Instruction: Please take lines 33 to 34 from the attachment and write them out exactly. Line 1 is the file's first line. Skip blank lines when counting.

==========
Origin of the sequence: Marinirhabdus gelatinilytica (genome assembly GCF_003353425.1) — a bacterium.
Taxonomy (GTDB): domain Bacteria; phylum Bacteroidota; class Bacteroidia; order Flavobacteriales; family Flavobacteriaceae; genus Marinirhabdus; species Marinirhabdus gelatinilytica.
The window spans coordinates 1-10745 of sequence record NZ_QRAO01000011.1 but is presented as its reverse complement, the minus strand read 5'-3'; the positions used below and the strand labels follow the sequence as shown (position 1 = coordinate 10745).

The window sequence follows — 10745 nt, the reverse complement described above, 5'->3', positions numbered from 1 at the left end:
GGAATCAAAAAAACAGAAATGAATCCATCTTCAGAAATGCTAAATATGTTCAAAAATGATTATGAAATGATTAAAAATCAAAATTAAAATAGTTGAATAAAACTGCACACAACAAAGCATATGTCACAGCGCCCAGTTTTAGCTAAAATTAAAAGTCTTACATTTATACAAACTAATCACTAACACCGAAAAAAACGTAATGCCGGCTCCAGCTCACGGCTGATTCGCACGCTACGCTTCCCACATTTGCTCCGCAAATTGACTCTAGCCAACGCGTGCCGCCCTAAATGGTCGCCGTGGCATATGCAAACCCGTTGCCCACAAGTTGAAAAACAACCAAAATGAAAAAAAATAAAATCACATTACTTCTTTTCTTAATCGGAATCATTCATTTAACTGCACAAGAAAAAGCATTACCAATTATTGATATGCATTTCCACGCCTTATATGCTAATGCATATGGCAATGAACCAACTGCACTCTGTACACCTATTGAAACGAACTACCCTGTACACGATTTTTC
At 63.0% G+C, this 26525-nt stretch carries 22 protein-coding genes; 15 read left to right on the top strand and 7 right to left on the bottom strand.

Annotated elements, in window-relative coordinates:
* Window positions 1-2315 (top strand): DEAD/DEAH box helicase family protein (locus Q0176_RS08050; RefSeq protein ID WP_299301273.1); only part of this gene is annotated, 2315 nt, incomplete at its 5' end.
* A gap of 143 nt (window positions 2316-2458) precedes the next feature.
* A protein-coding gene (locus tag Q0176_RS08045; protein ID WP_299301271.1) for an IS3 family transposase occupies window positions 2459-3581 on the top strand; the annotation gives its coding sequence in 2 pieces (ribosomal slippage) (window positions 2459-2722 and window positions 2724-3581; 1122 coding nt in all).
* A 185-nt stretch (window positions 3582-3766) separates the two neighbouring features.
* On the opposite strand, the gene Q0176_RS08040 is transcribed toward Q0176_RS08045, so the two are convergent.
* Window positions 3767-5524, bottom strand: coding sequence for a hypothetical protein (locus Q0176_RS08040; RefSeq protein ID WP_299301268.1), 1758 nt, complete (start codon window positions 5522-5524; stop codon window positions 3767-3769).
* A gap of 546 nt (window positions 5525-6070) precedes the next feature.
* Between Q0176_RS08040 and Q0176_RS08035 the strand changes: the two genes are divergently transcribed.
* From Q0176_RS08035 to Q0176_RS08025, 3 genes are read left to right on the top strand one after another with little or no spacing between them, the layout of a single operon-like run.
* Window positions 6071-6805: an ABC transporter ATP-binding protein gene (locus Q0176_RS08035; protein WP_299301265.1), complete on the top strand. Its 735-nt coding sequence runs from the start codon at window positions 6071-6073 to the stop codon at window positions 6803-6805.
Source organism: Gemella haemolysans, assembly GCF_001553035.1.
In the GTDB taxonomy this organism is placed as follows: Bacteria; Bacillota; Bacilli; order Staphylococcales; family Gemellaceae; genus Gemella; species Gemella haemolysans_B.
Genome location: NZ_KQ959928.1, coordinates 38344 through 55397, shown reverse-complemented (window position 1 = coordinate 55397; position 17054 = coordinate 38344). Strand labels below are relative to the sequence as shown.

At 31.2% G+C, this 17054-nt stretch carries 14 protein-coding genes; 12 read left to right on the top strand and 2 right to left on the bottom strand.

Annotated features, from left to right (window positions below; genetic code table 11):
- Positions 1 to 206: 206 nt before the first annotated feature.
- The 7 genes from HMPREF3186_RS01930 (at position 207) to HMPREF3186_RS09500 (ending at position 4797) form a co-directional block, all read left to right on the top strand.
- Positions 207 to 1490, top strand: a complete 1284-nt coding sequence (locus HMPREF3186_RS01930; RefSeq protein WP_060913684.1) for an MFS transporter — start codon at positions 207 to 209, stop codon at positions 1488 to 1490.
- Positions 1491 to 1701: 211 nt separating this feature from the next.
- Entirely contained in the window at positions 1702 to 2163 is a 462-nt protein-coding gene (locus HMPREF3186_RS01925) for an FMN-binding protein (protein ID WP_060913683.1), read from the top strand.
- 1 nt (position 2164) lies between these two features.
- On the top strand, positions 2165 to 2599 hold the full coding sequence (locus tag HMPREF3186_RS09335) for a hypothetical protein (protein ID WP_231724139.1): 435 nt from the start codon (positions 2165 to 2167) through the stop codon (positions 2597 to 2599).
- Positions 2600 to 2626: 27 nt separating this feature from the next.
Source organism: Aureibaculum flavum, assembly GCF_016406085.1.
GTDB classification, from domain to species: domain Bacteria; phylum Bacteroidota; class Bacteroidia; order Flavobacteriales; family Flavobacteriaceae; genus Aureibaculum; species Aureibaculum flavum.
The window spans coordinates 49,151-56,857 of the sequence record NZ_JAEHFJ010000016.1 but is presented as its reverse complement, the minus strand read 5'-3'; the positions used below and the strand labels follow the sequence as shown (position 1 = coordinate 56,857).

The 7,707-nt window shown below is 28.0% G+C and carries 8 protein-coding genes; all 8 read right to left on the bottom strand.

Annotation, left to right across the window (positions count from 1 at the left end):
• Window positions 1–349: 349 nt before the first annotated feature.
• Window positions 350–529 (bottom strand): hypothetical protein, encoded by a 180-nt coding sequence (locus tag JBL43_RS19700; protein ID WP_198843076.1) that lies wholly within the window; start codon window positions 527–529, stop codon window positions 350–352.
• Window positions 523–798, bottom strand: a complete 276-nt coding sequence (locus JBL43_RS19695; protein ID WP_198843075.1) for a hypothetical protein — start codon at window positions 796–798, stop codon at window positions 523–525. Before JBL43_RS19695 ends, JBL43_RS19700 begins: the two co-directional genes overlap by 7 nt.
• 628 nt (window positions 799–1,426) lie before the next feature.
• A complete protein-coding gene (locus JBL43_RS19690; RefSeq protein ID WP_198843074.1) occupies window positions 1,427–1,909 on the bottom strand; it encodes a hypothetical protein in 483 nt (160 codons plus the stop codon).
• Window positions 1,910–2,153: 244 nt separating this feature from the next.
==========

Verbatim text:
The window spans coordinates 49,151-56,857 of the sequence record NZ_JAEHFJ010000016.1 but is presented as its reverse complement, the minus strand read 5'-3'; the positions used below and the strand labels follow the sequence as shown (position 1 = coordinate 56,857).

The 7,707-nt window shown below is 28.0% G+C and carries 8 protein-coding genes; all 8 read right to left on the bottom strand.